ANN ARBOR, Mich. – Rep. John Dingell revealed Tuesday details of his plan to cut global warming, including adding a 50-cents-a-gallon tax on gasoline and ending the mortgage tax deduction on what he called “McMansions” – homes larger than 3,000 square feet.
Dingell, the auto industry’s staunchest defender in Washington, D.C., but a legislator who also has a strong environmental record, is faced with what he called the most difficult battle of his career, trying to persuade the country to accept fixes for greenhouse gases that will be unpopular and painful to people’s wallets.
As chairman of the House Energy and Commerce Committee, Dingell, a Dearborn, Mich., Democrat, will be one of the handful of people who will attempt to guide Congress as it grapples with climate-change bills over the next couple of years. His committee will handle all global-warming legislation.
Dingell said at a town hall meeting in Ann Arbor, Mich., that he plans to propose a multipronged bill on Sept. 1 when Congress reconvenes. He will ask for an economy-wide tax of about $100 per ton of carbon dioxide emissions, as well as the gas tax and dumping the tax deduction for mortgage interest on big homes.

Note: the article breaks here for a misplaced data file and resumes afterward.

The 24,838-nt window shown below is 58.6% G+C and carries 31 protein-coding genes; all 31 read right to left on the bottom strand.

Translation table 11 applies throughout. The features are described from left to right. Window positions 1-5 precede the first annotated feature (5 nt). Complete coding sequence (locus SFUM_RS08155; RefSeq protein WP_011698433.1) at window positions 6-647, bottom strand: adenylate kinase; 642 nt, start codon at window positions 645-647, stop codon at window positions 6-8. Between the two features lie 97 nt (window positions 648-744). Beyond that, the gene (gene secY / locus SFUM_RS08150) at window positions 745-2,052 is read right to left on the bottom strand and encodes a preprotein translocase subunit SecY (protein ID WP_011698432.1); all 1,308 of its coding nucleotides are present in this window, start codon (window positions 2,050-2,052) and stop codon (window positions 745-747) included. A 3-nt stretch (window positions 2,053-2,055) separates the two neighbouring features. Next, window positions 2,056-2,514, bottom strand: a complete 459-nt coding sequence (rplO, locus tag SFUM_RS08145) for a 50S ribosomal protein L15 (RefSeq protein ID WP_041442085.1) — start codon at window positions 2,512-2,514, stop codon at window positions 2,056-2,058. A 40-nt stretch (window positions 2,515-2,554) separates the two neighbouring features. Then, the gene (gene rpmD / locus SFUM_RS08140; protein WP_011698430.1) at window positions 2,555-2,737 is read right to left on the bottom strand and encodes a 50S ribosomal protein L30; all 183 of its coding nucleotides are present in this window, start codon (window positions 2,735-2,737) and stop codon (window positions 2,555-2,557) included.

Also, Dingell will ask for a cap-and-trade system, with caps on carbon emissions that companies can trade, and extra funding for research on renewable energy.
“If we are serious about global warming, we need to reduce consumption by making it more expensive,” he said.
“We need to do things that are difficult, costly and will require sacrifice from all of us.”
Dingell said he knows these measures won’t be popular – political observers who have heard him talk about a carbon tax have already declared it dead – but are needed if the country is going to make inroads against climate change.
“This will be the most difficult undertaking in my career,” said Dingell, 81, who has served more than 50 years in Congress. Dingell said he recognizes that neither industry nor environmentalists will be satisfied with what he proposes, but that it’s time to act.
Democratic leaders in Congress have made global warming a priority, but the Bush administration opposes government-mandated actions in favor of voluntary ones.
Many Republicans in Congress oppose any kind of tax increase and would make an economy-wide tax hike an issue in the 2008 election.